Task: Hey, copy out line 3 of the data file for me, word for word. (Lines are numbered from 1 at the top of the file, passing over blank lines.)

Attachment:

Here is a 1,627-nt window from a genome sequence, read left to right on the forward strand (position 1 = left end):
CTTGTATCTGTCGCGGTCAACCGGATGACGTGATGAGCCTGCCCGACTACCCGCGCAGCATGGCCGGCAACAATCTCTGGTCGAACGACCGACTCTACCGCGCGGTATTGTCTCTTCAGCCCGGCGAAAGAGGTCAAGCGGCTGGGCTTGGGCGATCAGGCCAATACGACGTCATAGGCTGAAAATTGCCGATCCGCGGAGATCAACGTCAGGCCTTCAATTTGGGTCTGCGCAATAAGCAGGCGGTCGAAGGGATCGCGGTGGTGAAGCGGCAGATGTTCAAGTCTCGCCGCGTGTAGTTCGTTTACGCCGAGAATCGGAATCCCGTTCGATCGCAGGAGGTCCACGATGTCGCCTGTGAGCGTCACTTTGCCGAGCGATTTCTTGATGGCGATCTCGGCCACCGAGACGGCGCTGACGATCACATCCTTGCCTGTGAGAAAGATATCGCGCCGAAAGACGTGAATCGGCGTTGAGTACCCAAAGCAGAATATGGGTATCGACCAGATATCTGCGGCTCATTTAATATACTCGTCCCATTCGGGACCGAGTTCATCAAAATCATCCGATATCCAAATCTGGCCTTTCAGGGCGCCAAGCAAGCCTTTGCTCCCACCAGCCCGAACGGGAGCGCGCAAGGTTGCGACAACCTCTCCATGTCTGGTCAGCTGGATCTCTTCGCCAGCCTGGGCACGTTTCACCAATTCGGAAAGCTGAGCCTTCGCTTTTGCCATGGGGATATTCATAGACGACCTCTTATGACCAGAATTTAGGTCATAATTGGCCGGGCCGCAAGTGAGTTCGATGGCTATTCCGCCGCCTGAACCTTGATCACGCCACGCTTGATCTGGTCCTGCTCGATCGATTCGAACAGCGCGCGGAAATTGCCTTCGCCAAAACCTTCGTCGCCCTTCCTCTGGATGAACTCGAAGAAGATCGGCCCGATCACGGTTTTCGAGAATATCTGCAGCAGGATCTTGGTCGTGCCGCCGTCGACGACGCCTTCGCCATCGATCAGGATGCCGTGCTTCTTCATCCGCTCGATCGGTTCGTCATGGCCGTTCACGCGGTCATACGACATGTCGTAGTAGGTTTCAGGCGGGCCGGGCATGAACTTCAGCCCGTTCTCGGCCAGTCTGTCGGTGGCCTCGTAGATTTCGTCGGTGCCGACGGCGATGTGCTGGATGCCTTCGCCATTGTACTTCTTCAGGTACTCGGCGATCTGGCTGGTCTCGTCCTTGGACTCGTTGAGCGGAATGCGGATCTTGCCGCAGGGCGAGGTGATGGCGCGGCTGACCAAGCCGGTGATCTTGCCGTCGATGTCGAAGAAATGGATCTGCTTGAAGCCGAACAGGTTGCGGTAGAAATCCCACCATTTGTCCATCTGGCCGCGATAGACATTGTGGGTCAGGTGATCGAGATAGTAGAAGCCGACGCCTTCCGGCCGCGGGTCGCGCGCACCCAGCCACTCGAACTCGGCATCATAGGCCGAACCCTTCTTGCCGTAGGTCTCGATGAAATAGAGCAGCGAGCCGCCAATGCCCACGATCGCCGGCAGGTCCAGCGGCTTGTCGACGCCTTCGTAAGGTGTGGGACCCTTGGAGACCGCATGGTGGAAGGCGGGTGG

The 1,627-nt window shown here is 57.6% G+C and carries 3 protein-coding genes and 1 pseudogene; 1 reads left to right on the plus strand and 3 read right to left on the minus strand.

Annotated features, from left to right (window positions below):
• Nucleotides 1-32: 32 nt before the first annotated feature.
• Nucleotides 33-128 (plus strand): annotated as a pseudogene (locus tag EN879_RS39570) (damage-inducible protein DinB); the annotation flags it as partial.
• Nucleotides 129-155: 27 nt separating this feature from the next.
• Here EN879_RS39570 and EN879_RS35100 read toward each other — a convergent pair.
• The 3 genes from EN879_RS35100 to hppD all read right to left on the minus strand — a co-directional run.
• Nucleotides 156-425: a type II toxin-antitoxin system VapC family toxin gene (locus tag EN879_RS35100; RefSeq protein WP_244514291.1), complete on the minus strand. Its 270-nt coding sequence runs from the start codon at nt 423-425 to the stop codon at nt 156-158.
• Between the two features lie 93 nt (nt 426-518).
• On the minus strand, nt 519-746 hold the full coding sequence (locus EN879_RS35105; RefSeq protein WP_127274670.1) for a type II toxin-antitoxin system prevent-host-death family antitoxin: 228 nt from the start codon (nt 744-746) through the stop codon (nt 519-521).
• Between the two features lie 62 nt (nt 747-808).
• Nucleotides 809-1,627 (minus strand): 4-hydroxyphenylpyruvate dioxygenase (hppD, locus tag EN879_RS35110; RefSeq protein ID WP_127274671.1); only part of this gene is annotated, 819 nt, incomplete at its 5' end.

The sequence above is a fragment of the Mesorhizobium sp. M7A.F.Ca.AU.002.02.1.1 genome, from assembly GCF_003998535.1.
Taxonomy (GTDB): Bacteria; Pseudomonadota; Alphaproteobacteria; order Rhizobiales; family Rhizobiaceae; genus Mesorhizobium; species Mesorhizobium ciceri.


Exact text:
The 1,627-nt window shown here is 57.6% G+C and carries 3 protein-coding genes and 1 pseudogene; 1 reads left to right on the plus strand and 3 read right to left on the minus strand.